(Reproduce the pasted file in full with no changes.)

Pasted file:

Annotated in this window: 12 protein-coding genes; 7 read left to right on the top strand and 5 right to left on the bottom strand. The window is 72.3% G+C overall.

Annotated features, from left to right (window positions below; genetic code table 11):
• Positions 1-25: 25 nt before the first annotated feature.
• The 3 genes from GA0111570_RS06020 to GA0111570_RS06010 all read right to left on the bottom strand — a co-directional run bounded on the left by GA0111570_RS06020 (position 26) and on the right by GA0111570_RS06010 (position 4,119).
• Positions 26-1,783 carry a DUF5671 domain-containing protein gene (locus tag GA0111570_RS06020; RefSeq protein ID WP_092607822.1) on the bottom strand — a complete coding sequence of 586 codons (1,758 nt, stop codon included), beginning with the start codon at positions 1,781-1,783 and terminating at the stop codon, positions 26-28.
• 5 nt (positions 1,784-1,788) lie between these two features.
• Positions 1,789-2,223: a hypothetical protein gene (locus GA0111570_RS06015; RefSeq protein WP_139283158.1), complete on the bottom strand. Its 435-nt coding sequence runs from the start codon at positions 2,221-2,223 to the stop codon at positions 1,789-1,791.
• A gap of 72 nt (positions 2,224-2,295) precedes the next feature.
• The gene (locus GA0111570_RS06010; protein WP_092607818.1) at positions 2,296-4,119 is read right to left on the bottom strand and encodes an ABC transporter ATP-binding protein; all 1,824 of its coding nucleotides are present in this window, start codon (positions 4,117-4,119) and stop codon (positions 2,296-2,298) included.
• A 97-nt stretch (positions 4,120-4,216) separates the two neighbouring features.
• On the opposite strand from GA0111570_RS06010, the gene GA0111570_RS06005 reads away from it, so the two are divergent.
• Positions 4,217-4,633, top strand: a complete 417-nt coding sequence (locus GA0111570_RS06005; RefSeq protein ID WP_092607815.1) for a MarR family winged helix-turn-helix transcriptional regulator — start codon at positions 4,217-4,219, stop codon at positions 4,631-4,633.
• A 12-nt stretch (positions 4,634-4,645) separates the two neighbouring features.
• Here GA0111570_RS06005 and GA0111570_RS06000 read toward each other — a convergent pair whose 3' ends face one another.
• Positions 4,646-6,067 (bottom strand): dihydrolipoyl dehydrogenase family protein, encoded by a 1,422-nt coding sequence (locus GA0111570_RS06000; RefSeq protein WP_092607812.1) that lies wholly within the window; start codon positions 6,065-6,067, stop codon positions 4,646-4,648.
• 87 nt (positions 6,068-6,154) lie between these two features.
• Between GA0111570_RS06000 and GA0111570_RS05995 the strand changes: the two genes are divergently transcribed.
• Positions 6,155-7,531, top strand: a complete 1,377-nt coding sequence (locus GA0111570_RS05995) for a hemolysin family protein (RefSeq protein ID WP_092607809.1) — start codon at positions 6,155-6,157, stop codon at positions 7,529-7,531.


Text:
Annotated in this window: 12 protein-coding genes; 7 read left to right on the top strand and 5 right to left on the bottom strand. The window is 72.3% G+C overall.

Annotated features, from left to right (window positions below; genetic code table 11):
• Positions 1-25: 25 nt before the first annotated feature.
• The 3 genes from GA0111570_RS06020 to GA0111570_RS06010 all read right to left on the bottom strand — a co-directional run bounded on the left by GA0111570_RS06020 (position 26) and on the right by GA0111570_RS06010 (position 4,119).
• Positions 26-1,783 carry a DUF5671 domain-containing protein gene (locus tag GA0111570_RS06020; RefSeq protein ID WP_092607822.1) on the bottom strand — a complete coding sequence of 586 codons (1,758 nt, stop codon included), beginning with the start codon at positions 1,781-1,783 and terminating at the stop codon, positions 26-28.
• 5 nt (positions 1,784-1,788) lie between these two features.
• Positions 1,789-2,223: a hypothetical protein gene (locus GA0111570_RS06015; RefSeq protein WP_139283158.1), complete on the bottom strand. Its 435-nt coding sequence runs from the start codon at positions 2,221-2,223 to the stop codon at positions 1,789-1,791.
• A gap of 72 nt (positions 2,224-2,295) precedes the next feature.
• The gene (locus GA0111570_RS06010; protein WP_092607818.1) at positions 2,296-4,119 is read right to left on the bottom strand and encodes an ABC transporter ATP-binding protein; all 1,824 of its coding nucleotides are present in this window, start codon (positions 4,117-4,119) and stop codon (positions 2,296-2,298) included.
• A 97-nt stretch (positions 4,120-4,216) separates the two neighbouring features.
• On the opposite strand from GA0111570_RS06010, the gene GA0111570_RS06005 reads away from it, so the two are divergent.
• Positions 4,217-4,633, top strand: a complete 417-nt coding sequence (locus GA0111570_RS06005; RefSeq protein ID WP_092607815.1) for a MarR family winged helix-turn-helix transcriptional regulator — start codon at positions 4,217-4,219, stop codon at positions 4,631-4,633.
• A 12-nt stretch (positions 4,634-4,645) separates the two neighbouring features.
• Here GA0111570_RS06005 and GA0111570_RS06000 read toward each other — a convergent pair whose 3' ends face one another.
• Positions 4,646-6,067 (bottom strand): dihydrolipoyl dehydrogenase family protein, encoded by a 1,422-nt coding sequence (locus GA0111570_RS06000; RefSeq protein WP_092607812.1) that lies wholly within the window; start codon positions 6,065-6,067, stop codon positions 4,646-4,648.
• 87 nt (positions 6,068-6,154) lie between these two features.
• Between GA0111570_RS06000 and GA0111570_RS05995 the strand changes: the two genes are divergently transcribed.
• Positions 6,155-7,531, top strand: a complete 1,377-nt coding sequence (locus GA0111570_RS05995) for a hemolysin family protein (RefSeq protein ID WP_092607809.1) — start codon at positions 6,155-6,157, stop codon at positions 7,529-7,531.